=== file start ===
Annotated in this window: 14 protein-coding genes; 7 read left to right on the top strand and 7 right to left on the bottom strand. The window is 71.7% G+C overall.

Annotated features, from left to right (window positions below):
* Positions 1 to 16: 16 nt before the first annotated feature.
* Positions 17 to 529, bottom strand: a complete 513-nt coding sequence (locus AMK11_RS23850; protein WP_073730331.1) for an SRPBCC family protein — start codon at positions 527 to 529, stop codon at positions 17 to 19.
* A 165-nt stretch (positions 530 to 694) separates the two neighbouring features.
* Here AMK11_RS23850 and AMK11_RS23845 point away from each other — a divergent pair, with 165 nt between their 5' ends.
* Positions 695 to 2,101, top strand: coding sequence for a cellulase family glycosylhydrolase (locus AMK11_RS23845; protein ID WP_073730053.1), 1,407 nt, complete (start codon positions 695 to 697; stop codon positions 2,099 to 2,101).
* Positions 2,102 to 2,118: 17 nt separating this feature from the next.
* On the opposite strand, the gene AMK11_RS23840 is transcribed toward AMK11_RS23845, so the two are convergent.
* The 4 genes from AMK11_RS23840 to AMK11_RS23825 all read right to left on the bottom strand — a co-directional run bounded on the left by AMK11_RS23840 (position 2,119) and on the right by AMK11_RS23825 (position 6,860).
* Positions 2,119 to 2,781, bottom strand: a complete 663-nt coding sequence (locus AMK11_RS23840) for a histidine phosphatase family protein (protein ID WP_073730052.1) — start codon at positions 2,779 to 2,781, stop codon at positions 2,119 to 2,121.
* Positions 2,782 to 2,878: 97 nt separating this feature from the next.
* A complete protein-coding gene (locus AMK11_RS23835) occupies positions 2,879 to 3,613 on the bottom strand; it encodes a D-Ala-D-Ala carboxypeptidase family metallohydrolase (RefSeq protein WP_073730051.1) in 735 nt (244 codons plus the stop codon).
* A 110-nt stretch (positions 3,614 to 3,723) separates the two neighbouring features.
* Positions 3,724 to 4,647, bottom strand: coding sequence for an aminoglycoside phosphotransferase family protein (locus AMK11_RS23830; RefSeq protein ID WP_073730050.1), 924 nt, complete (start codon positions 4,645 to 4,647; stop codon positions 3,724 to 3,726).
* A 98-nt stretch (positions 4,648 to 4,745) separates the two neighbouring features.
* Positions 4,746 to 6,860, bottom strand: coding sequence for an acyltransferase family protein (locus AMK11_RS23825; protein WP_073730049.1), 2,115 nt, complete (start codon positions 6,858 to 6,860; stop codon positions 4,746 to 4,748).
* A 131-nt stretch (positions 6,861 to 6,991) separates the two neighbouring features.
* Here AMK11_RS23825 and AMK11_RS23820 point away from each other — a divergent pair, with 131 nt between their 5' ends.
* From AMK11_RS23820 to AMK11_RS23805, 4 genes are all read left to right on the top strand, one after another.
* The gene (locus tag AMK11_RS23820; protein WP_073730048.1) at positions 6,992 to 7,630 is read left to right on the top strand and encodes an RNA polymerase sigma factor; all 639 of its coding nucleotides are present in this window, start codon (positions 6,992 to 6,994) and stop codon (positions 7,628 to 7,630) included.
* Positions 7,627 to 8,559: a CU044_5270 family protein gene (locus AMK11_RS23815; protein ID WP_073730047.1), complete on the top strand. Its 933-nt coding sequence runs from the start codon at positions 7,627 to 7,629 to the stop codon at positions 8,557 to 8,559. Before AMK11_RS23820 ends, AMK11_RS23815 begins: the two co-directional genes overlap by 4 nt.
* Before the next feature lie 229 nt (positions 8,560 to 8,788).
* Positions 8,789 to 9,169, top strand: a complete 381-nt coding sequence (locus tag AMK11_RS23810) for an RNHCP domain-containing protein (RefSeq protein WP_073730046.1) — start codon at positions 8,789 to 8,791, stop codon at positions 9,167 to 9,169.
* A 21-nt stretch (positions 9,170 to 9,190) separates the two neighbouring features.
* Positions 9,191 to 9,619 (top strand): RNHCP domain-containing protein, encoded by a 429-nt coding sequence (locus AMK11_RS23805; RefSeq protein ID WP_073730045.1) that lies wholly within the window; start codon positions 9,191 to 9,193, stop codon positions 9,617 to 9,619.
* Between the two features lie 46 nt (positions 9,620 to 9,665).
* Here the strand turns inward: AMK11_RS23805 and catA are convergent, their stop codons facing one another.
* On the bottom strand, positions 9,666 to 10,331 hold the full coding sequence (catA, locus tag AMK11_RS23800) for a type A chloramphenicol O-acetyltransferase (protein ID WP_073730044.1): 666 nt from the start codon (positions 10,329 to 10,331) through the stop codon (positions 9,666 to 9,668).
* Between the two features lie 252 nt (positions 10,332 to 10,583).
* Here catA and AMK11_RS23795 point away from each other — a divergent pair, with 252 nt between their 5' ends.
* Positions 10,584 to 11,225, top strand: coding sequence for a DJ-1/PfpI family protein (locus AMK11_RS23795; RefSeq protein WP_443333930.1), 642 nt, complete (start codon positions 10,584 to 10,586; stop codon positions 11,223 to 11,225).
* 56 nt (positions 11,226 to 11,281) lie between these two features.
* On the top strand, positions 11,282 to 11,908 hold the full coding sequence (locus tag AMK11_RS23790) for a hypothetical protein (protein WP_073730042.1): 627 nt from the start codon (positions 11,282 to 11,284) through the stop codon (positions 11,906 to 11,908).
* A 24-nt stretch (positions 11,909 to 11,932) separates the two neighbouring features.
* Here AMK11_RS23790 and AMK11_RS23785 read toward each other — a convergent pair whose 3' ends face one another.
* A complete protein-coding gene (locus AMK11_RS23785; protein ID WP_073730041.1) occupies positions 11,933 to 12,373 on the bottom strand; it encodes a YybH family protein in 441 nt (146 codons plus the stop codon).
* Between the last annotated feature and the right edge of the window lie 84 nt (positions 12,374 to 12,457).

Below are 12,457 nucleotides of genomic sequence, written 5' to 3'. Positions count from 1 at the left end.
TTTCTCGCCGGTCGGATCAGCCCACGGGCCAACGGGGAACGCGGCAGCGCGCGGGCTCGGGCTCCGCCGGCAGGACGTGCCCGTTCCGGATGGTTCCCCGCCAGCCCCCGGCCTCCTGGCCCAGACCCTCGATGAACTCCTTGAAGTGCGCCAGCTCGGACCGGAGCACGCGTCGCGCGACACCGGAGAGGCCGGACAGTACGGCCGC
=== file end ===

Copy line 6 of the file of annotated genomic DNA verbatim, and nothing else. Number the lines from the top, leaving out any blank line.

* Here AMK11_RS23850 and AMK11_RS23845 point away from each other — a divergent pair, with 165 nt between their 5' ends.